Australian job seekers caught in Drake's $US50k hacker ransom standoff

  • Liam Tung (CSO Online)
  • — 11 January, 2013 11:16

Hackers have demanded $US50,000 from recruitment firm Drake International to prevent them from publishing a database they claim contains personal information about 300,000 Australian, New Zealand, British and Canadian job seekers.

Using the Twitter account @RexMundi_Anon, the hackers on Wednesday linked to their demand on Pastebin, where they make a claim to have breached a server at the recruitment firm’s Canadian operations last week.

“We gained access to over 300,000 confidential job applicant records, in addition to data related to the company's clients. The data stored inside the website's database relates to candidates located in Australia, New Zealand, the UK and Canada,” they said.

The hackers are threatening to publish the stolen database unless Drake International paid the group $50,000 by the end of this week. They posted the threat after claiming Drake had not responded to their demand and released details of one candidate each from Australia, New Zealand, and Canada to prove they were in possession of the database.

A payment however looks unlikely to happen after Canadian Drake executive Tony Scala, who confirmed the breach on Wednesday to the Financial Post, said it “won’t be blackmailed” and will not negotiate with the hackers.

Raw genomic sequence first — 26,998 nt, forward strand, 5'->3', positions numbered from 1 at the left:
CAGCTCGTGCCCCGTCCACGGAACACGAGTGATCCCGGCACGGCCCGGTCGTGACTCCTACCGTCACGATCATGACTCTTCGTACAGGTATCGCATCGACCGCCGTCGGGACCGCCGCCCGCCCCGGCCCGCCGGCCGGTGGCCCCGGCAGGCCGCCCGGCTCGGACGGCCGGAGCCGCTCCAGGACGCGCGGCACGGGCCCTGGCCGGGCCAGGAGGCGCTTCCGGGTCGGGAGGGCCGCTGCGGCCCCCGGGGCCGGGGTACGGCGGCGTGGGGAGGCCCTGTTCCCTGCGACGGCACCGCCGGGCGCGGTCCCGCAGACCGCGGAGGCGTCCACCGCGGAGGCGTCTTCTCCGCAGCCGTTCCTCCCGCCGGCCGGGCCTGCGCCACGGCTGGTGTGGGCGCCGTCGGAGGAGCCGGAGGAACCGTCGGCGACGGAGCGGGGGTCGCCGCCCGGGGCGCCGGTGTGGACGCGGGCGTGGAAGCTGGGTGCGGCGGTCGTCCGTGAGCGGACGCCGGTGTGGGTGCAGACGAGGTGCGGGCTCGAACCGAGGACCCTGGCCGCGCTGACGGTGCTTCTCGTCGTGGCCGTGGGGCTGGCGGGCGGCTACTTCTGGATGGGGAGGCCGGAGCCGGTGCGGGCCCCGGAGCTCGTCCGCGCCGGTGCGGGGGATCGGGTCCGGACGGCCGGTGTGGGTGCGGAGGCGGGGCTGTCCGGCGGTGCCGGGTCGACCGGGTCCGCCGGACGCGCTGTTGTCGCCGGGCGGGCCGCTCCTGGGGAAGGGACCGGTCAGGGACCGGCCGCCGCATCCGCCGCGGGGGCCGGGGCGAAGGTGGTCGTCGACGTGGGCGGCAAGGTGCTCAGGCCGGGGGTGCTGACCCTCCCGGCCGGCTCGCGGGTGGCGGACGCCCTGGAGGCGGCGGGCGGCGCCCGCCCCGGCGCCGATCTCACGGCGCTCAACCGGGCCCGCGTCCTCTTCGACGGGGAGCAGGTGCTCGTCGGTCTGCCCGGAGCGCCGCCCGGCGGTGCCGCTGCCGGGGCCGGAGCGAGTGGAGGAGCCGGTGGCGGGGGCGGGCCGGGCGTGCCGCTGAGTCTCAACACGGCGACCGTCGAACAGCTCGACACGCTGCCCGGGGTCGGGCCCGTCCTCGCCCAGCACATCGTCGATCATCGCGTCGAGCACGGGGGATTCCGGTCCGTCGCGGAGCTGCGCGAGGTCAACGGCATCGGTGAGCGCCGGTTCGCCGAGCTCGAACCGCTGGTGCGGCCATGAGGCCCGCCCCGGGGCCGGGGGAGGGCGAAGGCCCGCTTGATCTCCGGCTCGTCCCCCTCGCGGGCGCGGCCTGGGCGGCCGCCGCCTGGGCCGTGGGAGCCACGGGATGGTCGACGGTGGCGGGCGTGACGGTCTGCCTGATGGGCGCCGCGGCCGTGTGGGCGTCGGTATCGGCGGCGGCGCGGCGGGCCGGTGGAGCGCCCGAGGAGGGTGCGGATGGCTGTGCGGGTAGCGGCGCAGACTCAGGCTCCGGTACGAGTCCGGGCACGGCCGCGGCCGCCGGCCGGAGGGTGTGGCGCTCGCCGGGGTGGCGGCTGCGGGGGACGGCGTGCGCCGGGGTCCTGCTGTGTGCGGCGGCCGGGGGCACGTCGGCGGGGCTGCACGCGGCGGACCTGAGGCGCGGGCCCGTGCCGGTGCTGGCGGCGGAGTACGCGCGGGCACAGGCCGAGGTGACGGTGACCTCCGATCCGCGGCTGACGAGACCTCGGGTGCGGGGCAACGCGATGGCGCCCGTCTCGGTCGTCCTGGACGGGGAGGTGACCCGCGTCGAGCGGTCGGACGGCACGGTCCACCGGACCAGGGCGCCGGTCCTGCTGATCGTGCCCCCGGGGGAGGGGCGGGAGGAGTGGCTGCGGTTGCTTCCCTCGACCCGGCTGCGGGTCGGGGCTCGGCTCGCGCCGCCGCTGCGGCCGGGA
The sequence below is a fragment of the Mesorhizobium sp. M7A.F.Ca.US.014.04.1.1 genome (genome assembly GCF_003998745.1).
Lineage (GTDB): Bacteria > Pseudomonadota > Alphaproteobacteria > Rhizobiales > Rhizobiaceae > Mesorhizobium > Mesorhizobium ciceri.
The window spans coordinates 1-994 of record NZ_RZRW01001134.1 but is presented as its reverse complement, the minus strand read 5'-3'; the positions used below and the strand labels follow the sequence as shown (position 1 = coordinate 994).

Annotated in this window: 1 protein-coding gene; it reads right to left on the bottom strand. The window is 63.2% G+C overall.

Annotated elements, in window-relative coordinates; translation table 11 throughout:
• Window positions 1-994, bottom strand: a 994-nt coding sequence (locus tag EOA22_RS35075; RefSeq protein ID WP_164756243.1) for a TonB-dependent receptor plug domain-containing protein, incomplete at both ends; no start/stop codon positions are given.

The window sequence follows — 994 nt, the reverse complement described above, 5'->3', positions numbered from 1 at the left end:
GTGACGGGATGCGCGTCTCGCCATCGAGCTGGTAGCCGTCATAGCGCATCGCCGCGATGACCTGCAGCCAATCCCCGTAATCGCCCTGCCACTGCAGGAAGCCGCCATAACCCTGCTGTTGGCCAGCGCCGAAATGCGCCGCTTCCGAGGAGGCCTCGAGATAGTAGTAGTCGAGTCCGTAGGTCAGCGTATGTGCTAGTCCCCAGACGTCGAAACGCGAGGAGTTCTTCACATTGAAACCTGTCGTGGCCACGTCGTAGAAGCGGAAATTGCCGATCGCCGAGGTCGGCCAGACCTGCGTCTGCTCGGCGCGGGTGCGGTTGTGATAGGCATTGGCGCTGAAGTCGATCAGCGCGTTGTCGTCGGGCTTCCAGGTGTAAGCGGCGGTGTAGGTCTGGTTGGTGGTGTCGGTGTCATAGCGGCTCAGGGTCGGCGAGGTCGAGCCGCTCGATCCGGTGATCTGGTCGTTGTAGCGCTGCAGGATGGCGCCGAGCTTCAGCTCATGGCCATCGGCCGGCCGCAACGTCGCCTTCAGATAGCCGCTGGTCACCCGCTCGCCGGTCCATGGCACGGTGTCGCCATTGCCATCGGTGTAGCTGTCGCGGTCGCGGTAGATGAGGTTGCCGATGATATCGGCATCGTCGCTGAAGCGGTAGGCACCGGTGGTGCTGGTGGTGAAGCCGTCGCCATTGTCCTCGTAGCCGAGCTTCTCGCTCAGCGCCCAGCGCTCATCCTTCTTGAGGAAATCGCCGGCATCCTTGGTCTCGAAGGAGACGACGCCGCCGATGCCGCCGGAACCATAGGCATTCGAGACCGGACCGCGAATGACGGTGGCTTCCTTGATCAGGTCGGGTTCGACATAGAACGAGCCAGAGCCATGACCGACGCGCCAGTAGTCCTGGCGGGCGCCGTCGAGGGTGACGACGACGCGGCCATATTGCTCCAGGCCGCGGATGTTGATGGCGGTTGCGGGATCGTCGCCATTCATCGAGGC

A log of Drake’s complaint with the Toronto Police Service notes that Drake and its agencies around the world had agreed on not paying the group, according to

Drake was cooperating with authorities to ensure the details would be “protected as best they can be”, said Scala, adding that the company intends to contact affected candidates by email.

It’s not known how many Australian candidates’ records were in the stolen database. CSO Australia is waiting for a response from Drake Australia.

Drake’s Scala said the stolen database was “old” and that the breach was “limited in scope”.

Drake has operations in nine countries.

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Tags: hackers, Drake International, privacy

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